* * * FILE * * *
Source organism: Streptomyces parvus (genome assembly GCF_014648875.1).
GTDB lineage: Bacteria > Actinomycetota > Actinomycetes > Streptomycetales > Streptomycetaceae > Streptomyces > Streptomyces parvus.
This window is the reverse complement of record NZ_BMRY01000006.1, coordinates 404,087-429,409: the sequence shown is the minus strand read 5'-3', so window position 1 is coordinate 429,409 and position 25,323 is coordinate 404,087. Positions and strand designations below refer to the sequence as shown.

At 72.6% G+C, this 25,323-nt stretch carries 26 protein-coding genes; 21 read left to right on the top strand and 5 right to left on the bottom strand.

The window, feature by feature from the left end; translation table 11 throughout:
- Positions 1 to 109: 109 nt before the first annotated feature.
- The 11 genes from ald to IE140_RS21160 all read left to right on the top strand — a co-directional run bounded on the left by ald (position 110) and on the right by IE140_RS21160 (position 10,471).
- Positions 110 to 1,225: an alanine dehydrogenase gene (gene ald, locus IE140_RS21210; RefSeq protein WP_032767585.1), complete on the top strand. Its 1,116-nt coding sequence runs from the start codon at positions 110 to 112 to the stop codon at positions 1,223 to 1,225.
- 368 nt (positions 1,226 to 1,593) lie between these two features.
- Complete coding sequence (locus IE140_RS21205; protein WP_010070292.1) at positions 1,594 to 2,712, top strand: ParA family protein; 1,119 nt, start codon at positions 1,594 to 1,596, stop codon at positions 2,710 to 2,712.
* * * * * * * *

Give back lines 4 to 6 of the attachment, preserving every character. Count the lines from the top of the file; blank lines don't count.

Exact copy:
At 72.6% G+C, this 25,323-nt stretch carries 26 protein-coding genes; 21 read left to right on the top strand and 5 right to left on the bottom strand.

The window, feature by feature from the left end; translation table 11 throughout:
- Positions 1 to 109: 109 nt before the first annotated feature.